The trick in understanding the role of enzymes is to appreciate the difference in rates between the enzyme-catalyzed reaction and the spontaneous reaction. While it's true that all enzyme-catalyzed reactions would eventually proceed even in the absence of enzyme, the rate of the spontaneous reaction might be way too slow. We often emphasize that the spontaneity of a reaction can be determined from the thermodynamics (i.e. if ΔG <0 the reaction is spontaneous) but we sometimes forget to show real data on how fast such a reaction can occur under physiological conditions. Typical rates for enzyme-catalyzed reactions are described by a constant called kcat.1 These values are usually in the range of 100-1000 reactions per second but there are some enzymes than have rates of over 1,000,000 reactions per second.
Spontaneous reactions can often approach these rates but, as you might imagine, the ones that require enzymes are very much slower. Proteins, for example, will eventually break down into amino acids but the rate of the reaction is so slow that spontaneous protein degradation is not a problem in living cells. In order to degrade proteins for food, we need to make enzymes such as chymotrypsin, trypsin, pepsin, and elastin to do the job at a faster rate.
Most of the important metabolic reactions take years in the absence of enzyme. The spontaneous degradation of a protein, for example, takes about 100 years (rate constant ~ 4 × 10-9). Since chymotrypsin catalzyes this reaction at a rate of about 1000 molecules per second, this means that the enzyme speeds up the reaction by a factor of more than 1011 (100 billion times)!
This value (1011) is sometimes called the catalytic proficiency of an enzyme although for technical reasons we won't go into here, the real measure of catalytic proficiency is higher by several orders of magnitude.1 The catalytic proficiency of chymotrypsin is 2 × 1016.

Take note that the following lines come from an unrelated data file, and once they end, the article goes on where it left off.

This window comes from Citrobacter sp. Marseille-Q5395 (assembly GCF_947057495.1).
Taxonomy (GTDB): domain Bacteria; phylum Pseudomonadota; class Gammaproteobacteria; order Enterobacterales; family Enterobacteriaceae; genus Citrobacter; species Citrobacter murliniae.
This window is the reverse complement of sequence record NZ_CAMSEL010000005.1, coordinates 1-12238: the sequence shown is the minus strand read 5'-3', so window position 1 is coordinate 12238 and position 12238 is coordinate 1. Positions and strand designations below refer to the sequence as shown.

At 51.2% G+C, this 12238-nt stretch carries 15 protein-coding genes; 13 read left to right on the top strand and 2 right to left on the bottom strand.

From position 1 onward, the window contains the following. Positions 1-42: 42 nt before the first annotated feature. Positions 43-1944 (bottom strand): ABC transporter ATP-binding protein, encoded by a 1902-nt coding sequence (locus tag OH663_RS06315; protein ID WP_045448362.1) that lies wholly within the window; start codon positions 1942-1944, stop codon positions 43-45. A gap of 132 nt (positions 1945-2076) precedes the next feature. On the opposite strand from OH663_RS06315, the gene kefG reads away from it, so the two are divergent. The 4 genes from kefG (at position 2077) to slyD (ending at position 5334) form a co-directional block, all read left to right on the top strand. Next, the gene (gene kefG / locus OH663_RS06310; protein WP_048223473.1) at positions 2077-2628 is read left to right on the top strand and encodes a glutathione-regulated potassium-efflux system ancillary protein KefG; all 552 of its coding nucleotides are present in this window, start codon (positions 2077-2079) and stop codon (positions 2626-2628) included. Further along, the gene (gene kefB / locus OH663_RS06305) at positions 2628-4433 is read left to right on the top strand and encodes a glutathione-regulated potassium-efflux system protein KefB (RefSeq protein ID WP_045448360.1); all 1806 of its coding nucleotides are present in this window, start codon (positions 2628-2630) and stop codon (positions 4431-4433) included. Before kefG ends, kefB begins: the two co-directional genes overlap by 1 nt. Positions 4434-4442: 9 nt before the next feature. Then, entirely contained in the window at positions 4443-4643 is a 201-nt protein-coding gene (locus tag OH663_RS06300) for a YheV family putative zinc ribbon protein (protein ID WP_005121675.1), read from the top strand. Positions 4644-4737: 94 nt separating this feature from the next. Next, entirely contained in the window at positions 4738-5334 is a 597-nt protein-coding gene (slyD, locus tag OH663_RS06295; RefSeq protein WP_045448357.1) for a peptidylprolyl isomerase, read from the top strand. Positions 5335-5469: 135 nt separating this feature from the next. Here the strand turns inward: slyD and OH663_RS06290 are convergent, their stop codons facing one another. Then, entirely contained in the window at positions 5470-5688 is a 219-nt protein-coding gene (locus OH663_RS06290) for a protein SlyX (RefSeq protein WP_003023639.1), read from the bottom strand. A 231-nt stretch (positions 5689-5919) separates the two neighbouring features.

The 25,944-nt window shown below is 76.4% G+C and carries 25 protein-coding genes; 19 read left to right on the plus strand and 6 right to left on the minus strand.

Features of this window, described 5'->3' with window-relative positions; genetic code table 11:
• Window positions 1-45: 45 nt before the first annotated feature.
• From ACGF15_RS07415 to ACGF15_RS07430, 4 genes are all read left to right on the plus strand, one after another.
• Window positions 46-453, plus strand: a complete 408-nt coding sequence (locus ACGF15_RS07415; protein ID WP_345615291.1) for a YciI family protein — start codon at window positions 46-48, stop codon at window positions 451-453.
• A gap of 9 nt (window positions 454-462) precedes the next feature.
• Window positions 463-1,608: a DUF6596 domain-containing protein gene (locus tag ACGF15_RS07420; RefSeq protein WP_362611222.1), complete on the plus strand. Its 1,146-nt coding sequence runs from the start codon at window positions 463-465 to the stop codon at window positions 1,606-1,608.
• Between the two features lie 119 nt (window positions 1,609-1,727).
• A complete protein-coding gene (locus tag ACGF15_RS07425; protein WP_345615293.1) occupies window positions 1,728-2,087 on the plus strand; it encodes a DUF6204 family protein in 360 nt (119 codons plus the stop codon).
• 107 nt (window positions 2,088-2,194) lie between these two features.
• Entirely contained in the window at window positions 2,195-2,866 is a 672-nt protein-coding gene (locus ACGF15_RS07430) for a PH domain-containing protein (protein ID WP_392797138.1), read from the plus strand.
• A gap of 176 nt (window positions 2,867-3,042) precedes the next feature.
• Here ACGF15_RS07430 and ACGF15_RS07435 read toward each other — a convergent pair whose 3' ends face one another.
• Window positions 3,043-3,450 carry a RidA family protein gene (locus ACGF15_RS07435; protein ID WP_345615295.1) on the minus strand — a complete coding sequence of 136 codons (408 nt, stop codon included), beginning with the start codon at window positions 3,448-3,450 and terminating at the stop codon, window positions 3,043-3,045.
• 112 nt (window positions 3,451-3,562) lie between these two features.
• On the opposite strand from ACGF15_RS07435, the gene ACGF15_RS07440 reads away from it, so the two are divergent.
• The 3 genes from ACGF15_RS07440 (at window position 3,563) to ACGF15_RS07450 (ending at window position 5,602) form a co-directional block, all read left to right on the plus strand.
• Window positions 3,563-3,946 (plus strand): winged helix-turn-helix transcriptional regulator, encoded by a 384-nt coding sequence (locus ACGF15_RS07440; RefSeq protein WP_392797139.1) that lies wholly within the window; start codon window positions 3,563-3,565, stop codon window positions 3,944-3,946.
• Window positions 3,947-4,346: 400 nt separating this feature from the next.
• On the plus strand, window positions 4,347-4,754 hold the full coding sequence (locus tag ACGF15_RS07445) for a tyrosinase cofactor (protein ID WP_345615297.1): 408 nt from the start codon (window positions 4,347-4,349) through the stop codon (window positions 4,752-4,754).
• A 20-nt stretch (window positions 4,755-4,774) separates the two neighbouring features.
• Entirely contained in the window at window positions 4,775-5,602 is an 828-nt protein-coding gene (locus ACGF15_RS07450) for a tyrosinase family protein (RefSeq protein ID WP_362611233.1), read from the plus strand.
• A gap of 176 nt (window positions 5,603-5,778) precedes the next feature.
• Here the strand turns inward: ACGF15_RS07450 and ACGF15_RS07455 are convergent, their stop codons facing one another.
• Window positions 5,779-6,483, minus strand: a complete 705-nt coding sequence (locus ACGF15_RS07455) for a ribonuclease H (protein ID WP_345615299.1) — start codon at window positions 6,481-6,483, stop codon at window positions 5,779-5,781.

Naturally, this invites a comparison with those enzymes showing the greatest rate enhancements. But there's a problem. You can measure spontaneous rates that are on the order of a few years because you don't have to wait until the reaction goes to completion. But if the spontaneous reaction takes hundreds of years it can be difficult to measure—even the most dedicated graduate student won't wait that long!
Fortunately there are a few tricks that will make the job easier. You can observe the spontaneous reaction at high temperatures, for example, and calculate what the rate would be at physiological temperatures. That's what Radzicka and Wolfenden did in 1995 when they reported that the spontaneous decarboxylation of ornithine 5′-phosphate (OMP) had a rate constant of 3 × 10-16 s-1. This is a half-life of 78 million years.
The enzyme that catalyzes this reaction is ornithine 5′-phosphate decaboxlyase and up until last week it was the record holder with a catalytic proficiency of 2 × 1023. (OMP decarboxylase catalyzes an essential step in the synthesis of pyrimidine nucleotides that are required to make RNA and DNA.)
That record has now been broken. Lewis and Wolfenden (2008) studied a reaction catalyzed by uroporphyrinogen decarboxylase, an enzyme involved in the synthesis of porphyrins such as heme, the cofactor in hemoglobin, and the chlorophylls. There were able to model the reaction and determine that the rate of spontaneous decarboxylation is 9.5 × 10-18 s-1, which corresponds to a half-life of 2.3 billion years! Lewis and Wolfenden published a chart showing typical half-lives of spontaneous reactions.
The catalytic proficiency of uroporphyrinogen decarboxylase is 2.5 × 1024, a new record.
Into the textbook it goes.
1. A better description of an enzyme's real rate constant is kcat/Km.
Radzicka, A. and Wolfenden, R. (1995) A proficient enzyme. Science 267:90-93.
Lewis,C.A. Jr. and Wolfenden, R. (2008) Uroporphyrinogen decarboxylation as a benchmark for the catalytic proficiency of enzymes. Proc. Natl. Acad. Sci. (USA) published online November 6, 2008 [Abstract] [doi:10.1073/pnas.0809838105]